Running Point and its chief investment officer, Michael Ashley Schulman, CFA, were quoted by CNET in an article — by Dashia Milden and Peter Butler, “Inflation Hits Lowest Point Since Early 2021. What Experts Want You to Know” — regarding stubbornly high prices and slowly cooling inflation.
“We’re in a state of ‘stayflation,’ where inflation will remain in the 3% to 4% range unless there’s an official recession.”
Inflation is easing but not disappearing 💸
In June, inflation continued to moderate for the twelfth consecutive month. Despite a rise in gasoline costs and significant rent hikes, flat grocery prices helped offset the overall impact. Core inflation, which is closely monitored by the Federal Reserve, experienced a greater-than-expected easing.
According to the consumer price index reported by the Labor Department, there was a 0.2% increase in the consumer price index (CPI) in June following a 0.1% increase in May. In comparison to the same period last year, prices were up by 3%, marking the lowest level since March 2021 and a decline from the 4% seen in May.
Interest rate effects on CDs and mortgage rates🏡
The Fed will raise rates 0.25% (25 basis points) at the next FOMC meeting because they are “fed up” with inflation that still remains above their 2% target and the strong U.S. economy emboldens the Federal Reserve to tighten policy further.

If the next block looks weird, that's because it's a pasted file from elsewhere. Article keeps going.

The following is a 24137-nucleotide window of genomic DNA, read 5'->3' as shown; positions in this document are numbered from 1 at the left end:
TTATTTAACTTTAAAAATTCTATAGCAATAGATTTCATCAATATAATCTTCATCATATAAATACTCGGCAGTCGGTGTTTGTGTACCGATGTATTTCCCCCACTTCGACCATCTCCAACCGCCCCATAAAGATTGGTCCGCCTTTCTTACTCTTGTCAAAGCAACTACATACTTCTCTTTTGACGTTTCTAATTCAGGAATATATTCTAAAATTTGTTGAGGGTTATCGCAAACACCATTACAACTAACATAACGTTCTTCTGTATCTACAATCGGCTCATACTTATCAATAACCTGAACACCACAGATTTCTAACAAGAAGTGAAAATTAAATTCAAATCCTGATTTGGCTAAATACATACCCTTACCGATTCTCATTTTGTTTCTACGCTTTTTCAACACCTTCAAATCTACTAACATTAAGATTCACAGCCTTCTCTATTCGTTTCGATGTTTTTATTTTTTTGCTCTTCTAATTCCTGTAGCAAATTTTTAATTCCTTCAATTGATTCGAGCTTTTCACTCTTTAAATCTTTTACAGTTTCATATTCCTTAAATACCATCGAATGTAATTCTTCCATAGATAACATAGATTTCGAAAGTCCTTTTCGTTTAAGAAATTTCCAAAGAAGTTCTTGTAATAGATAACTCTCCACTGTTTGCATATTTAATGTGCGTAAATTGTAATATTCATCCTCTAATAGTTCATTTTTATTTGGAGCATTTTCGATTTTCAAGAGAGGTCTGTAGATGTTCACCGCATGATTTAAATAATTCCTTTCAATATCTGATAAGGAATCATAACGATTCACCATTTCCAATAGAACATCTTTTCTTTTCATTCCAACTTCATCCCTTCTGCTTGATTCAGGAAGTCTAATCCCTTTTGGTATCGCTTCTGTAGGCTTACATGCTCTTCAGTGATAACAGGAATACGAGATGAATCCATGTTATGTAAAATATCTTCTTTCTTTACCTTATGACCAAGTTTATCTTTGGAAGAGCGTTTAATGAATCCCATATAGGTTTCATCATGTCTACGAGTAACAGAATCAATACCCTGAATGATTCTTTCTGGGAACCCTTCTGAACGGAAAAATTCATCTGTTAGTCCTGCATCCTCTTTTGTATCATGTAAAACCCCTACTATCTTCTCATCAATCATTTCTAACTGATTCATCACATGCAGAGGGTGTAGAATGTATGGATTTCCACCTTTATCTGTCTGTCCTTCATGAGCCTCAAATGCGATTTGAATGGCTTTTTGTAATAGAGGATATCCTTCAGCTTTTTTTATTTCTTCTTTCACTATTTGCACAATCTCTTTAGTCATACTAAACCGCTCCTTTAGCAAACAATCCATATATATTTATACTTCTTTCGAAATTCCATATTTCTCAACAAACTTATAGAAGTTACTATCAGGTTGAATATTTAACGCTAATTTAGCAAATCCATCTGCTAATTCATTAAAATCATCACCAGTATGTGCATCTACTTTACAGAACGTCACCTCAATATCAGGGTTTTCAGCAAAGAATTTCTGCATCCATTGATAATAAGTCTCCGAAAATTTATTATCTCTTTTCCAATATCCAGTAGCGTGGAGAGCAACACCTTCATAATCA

Whether bank CD and saving rates move up slightly on the news will be more dependent on Powell’s statements about future raises beyond the July meeting since banks don’t want to lock themselves into long-term high interest rate liabilities if the Fed hints that it may pause rate hikes.
Because home ownership tends to be a long-term commitment, mortgage rates are connected at the hip to 10-year Treasury rate; last week, bonds sold off, pushing 10-year yields back above 4%. If the market believes the Fed will be able to tame inflation, raising short-term rates may inversely cause 10-year yields and mortgage rates to lessen.
Consumers should see inflation as definitely improving from where it was a year ago, but it is unlikely to reach 2% anytime soon. We maintain our “stayflation” call, that inflation will remain with us for a while, probably in the 3% to 4% range unless there is a major recession.
Quoted article excerpts:
The easing is greater than expected, according to Michael Ashley Schulman, chief investment officer at Running Point Capital Advisors. But that doesn’t mean inflation will reach the Fed’s 2% target anytime soon, Schulman added.
After reaching a peak rate of around 9% last summer, inflation has now dropped to 3%. Although that’s still high, Schulman believes we’re in a state of “stayflation,” where inflation will remain in the 3% to 4% range unless there’s an official recession.
But Schulman believes the Fed will raise its federal funds rate by 0.25% at the FOMC meeting. “Inflation that still remains above their 2% target and the strong US economy emboldens the Federal Reserve to tighten policy further,” he said.
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